Well, it's happening. I'm leaving my home and ancestral seat of power in search of a dream. Leaving safety and security in search of a happiness and fulfillment that I make for myself, putting my fate in my own hands and holding it vulnerable to the world, hoping that it's bright and strong enough to survive whatever lashes the universe casts upon it. I'm venturing out into the storm and will either thrive or beat a path back to my hovel, wet and cold but at least knowing that I tried.
That's a cool way of saying I'm moving to LA.
It's finally official now, everyone at work knows and my stuff is all packed up (save for the basics, which I'll need for July - I'm not moving down until August). I'm first going to Alhambra, then looking for a house to inhabit with my friend Patrick and 1-2 other groovy souls. This is the first time I've moved further than 50 miles away from the house I grew up in, and it's equal parts terrifying and exciting. I've got an incredible support structure behind me - my girlfriend Emy, my family, my friends, even my coworkers have all been super supportive - but even their most vociferous support can't squelch that inner doubt that every artist has. The fear that I'm not good enough, that my voice doesn't say much, that my perspective doesn't matter - but little by little I'm learning to ignore that. I'll share a short story with you.
A couple of weeks ago, we got a bunch of people together to go floating down the Russian River for Emy's birthday. Despite some real gnarly obstacles to the start of the day (late friends and cars in ditches and sun-scorched skin, oh my), we got underway and had a great day. I was floating next to Emy's friend Ivan, who drew some pretty favorable comparisons between me and Charles Bukowski, the infamous everyman poet who found and expressed beauty in the grimy, dark underbelly of American life. While I haven't quite found my poetic voice yet and certainly haven't had the creative tributary of a tough upbringing like Bukowski, I liked the comparison and started looking more into Bukowski's work. I was captivated by a quote of his on creativity (complimented by the words on his headstone, above):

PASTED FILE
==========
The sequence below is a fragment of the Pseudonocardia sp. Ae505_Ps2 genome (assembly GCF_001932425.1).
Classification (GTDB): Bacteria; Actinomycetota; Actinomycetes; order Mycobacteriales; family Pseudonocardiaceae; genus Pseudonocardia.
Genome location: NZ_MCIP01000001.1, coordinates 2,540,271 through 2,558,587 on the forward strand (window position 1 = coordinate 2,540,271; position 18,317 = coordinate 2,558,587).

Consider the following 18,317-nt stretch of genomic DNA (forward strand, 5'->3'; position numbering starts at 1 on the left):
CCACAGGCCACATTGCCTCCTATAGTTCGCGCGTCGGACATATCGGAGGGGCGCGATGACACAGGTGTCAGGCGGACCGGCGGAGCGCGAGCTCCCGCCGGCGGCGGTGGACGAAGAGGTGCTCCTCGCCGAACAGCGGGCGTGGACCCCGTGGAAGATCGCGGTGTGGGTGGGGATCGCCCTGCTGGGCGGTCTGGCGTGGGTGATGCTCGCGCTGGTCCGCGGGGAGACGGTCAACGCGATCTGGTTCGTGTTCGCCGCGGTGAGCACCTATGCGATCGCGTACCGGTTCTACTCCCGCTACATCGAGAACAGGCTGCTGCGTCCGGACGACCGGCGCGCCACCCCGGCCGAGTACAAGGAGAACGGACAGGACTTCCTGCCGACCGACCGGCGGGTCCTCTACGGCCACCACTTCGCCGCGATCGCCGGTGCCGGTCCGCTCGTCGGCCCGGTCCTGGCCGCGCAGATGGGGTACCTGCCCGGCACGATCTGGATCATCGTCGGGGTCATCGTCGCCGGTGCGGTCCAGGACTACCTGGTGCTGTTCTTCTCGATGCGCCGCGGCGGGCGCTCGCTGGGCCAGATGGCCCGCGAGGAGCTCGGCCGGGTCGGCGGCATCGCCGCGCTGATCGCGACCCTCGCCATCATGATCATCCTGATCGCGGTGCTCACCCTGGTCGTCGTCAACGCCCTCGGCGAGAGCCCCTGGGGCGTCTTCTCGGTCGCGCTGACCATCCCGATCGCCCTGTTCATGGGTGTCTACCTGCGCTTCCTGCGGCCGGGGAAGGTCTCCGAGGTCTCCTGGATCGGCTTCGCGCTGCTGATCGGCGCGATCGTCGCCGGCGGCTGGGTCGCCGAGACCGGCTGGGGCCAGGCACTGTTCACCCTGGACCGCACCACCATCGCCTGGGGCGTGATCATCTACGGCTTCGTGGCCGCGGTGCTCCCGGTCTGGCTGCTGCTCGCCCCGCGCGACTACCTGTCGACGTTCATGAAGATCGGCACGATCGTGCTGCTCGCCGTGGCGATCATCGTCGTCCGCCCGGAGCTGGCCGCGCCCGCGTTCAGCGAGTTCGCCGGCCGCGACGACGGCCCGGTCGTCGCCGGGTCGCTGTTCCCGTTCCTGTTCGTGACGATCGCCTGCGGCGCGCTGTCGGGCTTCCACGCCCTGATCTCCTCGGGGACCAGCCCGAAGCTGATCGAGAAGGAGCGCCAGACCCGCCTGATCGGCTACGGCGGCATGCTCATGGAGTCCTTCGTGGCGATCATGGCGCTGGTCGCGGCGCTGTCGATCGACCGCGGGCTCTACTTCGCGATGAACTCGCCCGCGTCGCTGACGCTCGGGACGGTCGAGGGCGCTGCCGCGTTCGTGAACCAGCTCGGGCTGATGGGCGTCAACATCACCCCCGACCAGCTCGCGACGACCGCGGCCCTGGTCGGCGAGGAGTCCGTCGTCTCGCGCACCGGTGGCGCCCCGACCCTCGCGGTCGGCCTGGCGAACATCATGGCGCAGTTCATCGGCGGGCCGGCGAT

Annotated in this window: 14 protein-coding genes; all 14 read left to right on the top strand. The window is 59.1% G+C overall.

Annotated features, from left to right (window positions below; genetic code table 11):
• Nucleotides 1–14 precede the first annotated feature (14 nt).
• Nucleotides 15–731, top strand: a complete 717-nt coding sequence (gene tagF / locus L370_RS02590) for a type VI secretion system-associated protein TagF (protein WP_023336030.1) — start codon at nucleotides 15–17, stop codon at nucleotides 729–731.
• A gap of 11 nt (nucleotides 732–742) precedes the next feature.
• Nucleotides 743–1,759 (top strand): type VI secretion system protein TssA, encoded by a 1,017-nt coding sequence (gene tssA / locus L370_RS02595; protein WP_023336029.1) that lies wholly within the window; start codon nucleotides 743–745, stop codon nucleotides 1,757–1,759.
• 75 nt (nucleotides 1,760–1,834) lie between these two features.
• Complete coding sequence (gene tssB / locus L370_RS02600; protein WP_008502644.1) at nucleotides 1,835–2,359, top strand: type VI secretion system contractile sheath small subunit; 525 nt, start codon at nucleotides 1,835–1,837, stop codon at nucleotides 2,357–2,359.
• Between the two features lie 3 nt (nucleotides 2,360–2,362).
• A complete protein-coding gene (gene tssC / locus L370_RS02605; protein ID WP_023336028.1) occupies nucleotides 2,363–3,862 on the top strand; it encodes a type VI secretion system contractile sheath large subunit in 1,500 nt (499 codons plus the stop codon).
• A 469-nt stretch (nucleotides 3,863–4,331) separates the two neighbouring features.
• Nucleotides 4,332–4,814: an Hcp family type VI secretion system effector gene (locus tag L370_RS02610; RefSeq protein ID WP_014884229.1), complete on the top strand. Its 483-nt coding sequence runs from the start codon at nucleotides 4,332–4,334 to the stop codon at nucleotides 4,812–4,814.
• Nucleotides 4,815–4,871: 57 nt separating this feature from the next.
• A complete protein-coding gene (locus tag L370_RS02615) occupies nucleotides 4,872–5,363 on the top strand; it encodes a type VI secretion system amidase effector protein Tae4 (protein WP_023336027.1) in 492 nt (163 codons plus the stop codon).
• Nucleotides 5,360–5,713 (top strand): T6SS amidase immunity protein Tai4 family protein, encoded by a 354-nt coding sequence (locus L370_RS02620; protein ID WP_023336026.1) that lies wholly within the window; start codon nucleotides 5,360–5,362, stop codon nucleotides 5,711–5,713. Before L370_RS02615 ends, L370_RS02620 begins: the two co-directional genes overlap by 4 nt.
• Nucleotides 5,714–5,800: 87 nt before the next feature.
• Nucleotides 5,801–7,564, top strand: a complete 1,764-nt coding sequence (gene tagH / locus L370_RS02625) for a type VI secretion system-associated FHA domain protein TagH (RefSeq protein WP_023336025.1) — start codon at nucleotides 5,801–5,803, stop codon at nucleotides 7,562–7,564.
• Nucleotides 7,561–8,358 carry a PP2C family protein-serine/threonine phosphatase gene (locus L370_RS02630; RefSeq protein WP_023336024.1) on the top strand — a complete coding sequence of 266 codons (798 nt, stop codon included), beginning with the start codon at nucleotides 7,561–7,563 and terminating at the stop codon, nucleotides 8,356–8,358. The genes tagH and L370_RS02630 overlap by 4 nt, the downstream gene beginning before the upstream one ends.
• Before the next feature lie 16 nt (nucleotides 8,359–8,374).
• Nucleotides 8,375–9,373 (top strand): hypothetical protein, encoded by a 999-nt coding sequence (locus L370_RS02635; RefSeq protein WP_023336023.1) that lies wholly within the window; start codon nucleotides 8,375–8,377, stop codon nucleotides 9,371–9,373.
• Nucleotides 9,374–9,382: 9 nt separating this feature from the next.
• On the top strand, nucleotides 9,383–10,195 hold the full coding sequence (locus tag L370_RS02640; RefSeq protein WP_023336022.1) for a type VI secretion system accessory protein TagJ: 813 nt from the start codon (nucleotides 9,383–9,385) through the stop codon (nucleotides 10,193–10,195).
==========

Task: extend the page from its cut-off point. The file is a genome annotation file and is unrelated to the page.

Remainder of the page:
"[Somebody asked me] 'What do you do? How do you write, create?' You don't, I told them. You don't try. That's very important: not to try, either for Cadillacs, creation or immortality. You wait, and if nothing happens, you wait some more. It's like a bug high on the wall. You wait for it to come to you. When it gets close enough you reach out, slap out and kill it. Or if you like its looks you make a pet out of it."
I love that. There are so many people so desperate to create something that they try so hard, and it comes across as inauthentic (see a lot of teenage YouTube creators). Plastic. No soul. But if you allow yourself to listen, to feel what feels right to you wholly and completely and channel that into your work in a way that you can be proud of, then you've created some real art - even if no one likes it. You're creating art for yourself and expressing your perspective, helping to explain the human condition and creating something that can affect others in a genuine way. That is human beauty. That's how I want to live my life. That's why I'm moving down to LA.
Thanks for the comparison, Ivan.